Is it OK to put the new foam over the residual glue?


    • OK, have answered my own issue. I used some Prepsol – used in the auto paint industry to clean the job before spray painting – to remove the glue from the circuit board. It softened the glue and needed a bit of rubbing but it did remove it. I used cotton balls to apply the prepsol to the circuit board. DO NOT use anything sharper, so the risk of damaging the board is minimised.

      When it was clean I used Methylated Spirits to clean the board up.

      I hope that helps someone.

      • Good to hear you sorted it out Bob and thanks for posting your solution back here! Another thing someone else can try to remove the adhesive is to apply a bit of WD40 to a Q-tip and rub.

  • After the install of the turnigy $4.99 backlight the on/off switch that prior to the backlight install turned the 9x on/off including the processor and the lcd now only turns the backlight on/off and the tx power. When the backlight is off the lcd screen still functions so do the menus etc only the backlight and the transmitter are turned off. If I reverse the process by not using the backlight patch connector the 9x works as before.
    What should the on/off switch do when a backlight is installed?

    • The on/off switch should switch everything off. It sounds like something is shorted (bad wiring) on the backlight wiring harness/loom. Do a visual inspection of all the wiring on the backlight to see if you can find any shorts in the wires or bad soldering. If not, get in touch with the place you bought it from for an exchange.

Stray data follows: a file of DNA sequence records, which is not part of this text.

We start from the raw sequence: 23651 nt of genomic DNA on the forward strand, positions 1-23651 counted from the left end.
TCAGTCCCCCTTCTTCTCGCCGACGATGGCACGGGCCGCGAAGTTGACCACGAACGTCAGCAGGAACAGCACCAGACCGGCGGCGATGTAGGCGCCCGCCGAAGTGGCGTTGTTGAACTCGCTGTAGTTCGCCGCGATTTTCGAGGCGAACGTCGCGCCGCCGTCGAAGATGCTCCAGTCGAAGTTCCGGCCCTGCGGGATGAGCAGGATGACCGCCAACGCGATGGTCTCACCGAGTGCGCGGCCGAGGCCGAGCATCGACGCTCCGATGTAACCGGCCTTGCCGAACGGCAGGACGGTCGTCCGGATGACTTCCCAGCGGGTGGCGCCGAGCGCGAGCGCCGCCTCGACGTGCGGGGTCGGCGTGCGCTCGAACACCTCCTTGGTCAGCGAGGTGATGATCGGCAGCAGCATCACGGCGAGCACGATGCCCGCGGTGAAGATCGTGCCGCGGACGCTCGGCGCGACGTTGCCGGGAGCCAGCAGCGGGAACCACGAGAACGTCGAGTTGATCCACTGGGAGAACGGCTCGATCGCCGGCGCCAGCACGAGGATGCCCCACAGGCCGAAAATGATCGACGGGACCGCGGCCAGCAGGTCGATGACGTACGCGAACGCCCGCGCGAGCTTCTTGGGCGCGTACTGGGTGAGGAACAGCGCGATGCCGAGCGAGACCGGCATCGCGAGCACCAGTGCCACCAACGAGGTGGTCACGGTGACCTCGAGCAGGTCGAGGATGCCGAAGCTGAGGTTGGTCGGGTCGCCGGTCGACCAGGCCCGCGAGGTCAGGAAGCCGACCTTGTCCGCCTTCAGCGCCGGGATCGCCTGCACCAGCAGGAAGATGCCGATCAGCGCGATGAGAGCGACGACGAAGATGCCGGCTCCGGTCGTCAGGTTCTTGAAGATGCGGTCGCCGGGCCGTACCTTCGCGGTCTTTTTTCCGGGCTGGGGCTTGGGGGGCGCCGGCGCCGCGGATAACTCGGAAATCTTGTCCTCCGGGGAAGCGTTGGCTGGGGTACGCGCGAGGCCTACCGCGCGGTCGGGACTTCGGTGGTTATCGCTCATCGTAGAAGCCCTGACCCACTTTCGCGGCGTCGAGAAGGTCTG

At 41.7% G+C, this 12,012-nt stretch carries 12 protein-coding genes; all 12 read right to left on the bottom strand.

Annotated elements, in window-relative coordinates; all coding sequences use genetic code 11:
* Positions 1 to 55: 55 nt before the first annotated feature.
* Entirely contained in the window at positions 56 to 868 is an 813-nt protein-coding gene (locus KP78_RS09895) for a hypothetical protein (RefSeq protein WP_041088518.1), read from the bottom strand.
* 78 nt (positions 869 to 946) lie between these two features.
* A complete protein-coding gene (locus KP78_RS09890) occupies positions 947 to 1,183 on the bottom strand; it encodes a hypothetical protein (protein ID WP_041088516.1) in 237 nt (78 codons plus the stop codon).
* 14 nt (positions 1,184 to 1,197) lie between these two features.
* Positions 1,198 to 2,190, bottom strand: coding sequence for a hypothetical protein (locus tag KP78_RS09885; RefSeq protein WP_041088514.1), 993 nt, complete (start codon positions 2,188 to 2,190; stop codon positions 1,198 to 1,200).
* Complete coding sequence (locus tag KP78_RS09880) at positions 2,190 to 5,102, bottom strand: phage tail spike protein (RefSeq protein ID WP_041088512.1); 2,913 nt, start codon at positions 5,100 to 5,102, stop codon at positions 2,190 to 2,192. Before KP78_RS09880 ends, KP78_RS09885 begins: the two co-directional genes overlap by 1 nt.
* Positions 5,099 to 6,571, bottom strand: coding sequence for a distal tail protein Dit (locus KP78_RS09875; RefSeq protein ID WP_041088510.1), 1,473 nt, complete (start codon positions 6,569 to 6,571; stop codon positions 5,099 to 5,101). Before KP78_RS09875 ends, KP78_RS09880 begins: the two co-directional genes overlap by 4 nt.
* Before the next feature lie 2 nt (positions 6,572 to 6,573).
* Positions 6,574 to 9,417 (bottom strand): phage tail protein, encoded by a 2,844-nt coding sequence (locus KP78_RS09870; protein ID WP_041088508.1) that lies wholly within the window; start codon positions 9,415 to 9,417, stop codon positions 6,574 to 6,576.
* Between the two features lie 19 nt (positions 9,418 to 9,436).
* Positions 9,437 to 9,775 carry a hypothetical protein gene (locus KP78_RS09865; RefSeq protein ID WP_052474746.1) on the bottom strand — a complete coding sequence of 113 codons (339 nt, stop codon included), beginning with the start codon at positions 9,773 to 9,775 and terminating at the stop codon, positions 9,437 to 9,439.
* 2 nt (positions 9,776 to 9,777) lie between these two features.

• I cut the heatshrink of the wiring harness and the connections are already corroding. The acidic solder flux wasn’t washed off and possible storage in a humid Turnigy ( Hobby King) warehouse didn’t help. The small pcb board may be too corroded to be useful. It was only $4.99 so I’ll just write it off. Especially since Hobby King often blames customers for Hobby King’s mistakes or make you pay the postage for returns. It looks like the small corroded pcb just passes through most connections and breaks out the voltage to get passed through a SMD resistor to current limit the back light LED. Since the back light lights up I might be able to salvage it and just hard wire the led with a series resistor on the lead onto the pcb via the test pads next to the JST connector.
    Thanks for the confirmation as to what the back light mod should do….I was mostly sure I got a lemon and it is now confirmed.

    • Ouch, sorry to hear you got a lemon. Your could hard wire things like you mentioned, or possibly replace the PCB with a prototyping stripboard that can hold the resistor. It should be quite easy, since most wires just pass through. That way you still have the ability to reverse things, and it is less soldering to the main board (less room for error). Goodluck!

  • Skipped using the harness and the corroded board..used the test pads connecting to pins 3 and 4 to get 12v and gnd soldered the back light leads after putting a 470 ohm resistor in series and the back light works just fine.

    • To make it easy to disconnect I added a 2 wire 0.1″ header and a 2 wire plug. Realistically before the back light fails ( typically 10,000 hrs) something else will have failed first so easy removal isn’t a major factor.

      • Glad you figured out a work around! :)